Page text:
The roots of domestic violence can often be found early in a person’s life and can be passed down within families, according to a new book by two New Brunswick authors.
Nancy Nason-Clark, the acting director of the Muriel McQueen Fergusson Centre and Barbara Fisher-Townsend, a sociology professor at the University of New Brunswick, are releasing their book Men Who Batter.
The two professors spent four years researching and interviewing 100 men every six months as they went through prison and correctional programs after being convicted of domestic violence offences.
Nason-Clark said that to understand why some men become abusive toward their wives or girlfriends, it was important to get a better understanding of how they viewed their own lives.
"We wanted to hear the story, not only from women and children, but this time we wanted to hear from the perspective of the men,” she said.
'Men are violent because they're not brought to accountability by their friends, by other family member and by various institutions in our society.' - Nancy Nason-Clark
“The book looks at some of their early childhood and teenage experiences. It looks at their time in prison and what happens afterward."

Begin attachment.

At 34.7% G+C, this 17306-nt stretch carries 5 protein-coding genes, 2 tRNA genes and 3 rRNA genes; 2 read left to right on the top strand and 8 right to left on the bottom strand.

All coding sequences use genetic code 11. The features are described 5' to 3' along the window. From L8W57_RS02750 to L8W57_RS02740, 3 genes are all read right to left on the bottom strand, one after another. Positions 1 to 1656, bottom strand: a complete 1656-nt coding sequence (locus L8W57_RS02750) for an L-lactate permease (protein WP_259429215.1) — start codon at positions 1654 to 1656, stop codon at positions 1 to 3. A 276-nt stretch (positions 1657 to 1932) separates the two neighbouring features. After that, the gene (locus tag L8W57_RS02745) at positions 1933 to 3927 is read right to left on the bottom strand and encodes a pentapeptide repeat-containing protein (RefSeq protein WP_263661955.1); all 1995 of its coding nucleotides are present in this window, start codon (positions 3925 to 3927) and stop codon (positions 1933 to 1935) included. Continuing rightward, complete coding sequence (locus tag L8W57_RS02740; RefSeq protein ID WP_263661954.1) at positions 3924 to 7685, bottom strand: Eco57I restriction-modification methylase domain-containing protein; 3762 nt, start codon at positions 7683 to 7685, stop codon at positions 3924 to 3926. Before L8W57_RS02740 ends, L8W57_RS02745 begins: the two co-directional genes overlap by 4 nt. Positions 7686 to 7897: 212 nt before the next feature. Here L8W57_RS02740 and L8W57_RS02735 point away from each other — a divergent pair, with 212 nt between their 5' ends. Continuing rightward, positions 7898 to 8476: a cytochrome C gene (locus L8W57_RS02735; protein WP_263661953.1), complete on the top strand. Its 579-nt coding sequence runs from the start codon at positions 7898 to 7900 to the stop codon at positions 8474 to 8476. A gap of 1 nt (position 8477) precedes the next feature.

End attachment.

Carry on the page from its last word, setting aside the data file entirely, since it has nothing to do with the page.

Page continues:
They also spoke with judges, officials in the criminal justice system, community activists and faith group leaders
Fisher-Townsend said the book offers some possibilities on why men engage in domestic violence.
"Starting early in their childhood, much of their behaviour is learned behaviour that's passed down within families. It always goes back to issues of power and control,” she said.
“They often have no power in other aspects of their lives and feel that in their intimate relationships they will take power however they need to do that."
The authors say it takes a co-ordinated community effort to stop domestic violence and to rehabilitate those involved.
"Men are violent because they're not brought to accountability by their friends, by other family member and by various institutions in our society. And it will not be until we say as a culture this is unacceptable,” Nason-Clark said.
“It takes quite a while for these things to change.”
Fisher-Townsend said there have been successful changes made in communities where there has been a co-ordinated effort to tackle the problem.
"Co-ordinated community response is bringing everyone together, faith groups, justice system, therapeutic agencies, we need to bring all these people together to plan the rehabilitation of these men," she said.